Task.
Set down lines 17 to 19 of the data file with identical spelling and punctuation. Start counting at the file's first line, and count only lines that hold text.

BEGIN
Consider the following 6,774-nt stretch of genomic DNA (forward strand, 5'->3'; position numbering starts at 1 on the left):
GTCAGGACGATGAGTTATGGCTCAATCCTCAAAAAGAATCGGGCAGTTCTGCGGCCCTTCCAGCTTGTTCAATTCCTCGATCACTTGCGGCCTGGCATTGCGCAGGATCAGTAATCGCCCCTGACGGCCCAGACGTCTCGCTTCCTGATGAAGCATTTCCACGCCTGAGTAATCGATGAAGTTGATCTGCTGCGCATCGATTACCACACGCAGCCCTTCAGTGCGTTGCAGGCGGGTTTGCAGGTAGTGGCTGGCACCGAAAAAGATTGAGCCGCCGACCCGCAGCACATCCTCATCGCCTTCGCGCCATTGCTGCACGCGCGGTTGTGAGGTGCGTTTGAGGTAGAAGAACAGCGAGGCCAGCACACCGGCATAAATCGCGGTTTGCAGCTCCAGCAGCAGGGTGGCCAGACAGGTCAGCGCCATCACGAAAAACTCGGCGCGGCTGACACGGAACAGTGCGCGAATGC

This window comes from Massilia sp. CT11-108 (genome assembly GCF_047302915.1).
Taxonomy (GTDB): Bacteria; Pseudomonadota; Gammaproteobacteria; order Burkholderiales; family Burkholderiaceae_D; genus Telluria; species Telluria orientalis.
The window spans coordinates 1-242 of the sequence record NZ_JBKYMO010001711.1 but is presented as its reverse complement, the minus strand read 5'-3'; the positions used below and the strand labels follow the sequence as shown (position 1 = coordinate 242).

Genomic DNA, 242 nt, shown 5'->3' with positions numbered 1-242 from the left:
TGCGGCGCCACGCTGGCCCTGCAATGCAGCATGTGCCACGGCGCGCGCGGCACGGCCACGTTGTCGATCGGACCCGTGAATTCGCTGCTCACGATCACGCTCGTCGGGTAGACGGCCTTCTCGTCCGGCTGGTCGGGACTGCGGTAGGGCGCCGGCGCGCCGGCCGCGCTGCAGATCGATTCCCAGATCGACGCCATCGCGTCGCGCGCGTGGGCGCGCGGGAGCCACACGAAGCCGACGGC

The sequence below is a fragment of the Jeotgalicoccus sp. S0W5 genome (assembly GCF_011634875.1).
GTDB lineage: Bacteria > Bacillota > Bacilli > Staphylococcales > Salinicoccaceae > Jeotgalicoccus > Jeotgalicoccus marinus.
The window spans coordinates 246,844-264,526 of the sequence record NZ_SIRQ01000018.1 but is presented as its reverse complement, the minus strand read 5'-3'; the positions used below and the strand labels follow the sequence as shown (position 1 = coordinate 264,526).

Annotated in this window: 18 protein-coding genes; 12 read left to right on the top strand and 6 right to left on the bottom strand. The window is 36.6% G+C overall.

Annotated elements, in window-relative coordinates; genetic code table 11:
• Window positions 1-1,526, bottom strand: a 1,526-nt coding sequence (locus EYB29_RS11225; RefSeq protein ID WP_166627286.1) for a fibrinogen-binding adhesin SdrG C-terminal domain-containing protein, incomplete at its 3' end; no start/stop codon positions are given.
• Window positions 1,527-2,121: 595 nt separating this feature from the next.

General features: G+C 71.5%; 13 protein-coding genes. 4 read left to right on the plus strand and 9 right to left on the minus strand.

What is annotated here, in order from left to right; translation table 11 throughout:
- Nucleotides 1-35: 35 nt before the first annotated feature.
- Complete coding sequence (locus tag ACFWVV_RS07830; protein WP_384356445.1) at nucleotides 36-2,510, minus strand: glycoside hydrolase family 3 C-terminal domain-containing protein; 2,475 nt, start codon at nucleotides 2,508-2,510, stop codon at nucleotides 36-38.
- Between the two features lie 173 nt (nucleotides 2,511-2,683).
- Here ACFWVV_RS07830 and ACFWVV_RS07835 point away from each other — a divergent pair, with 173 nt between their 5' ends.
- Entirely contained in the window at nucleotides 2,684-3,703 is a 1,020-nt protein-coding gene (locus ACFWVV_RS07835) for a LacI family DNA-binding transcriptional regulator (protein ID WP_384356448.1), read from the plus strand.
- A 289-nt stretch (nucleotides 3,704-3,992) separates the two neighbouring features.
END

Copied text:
- Nucleotides 1-35: 35 nt before the first annotated feature.
- Complete coding sequence (locus tag ACFWVV_RS07830; protein WP_384356445.1) at nucleotides 36-2,510, minus strand: glycoside hydrolase family 3 C-terminal domain-containing protein; 2,475 nt, start codon at nucleotides 2,508-2,510, stop codon at nucleotides 36-38.
- Between the two features lie 173 nt (nucleotides 2,511-2,683).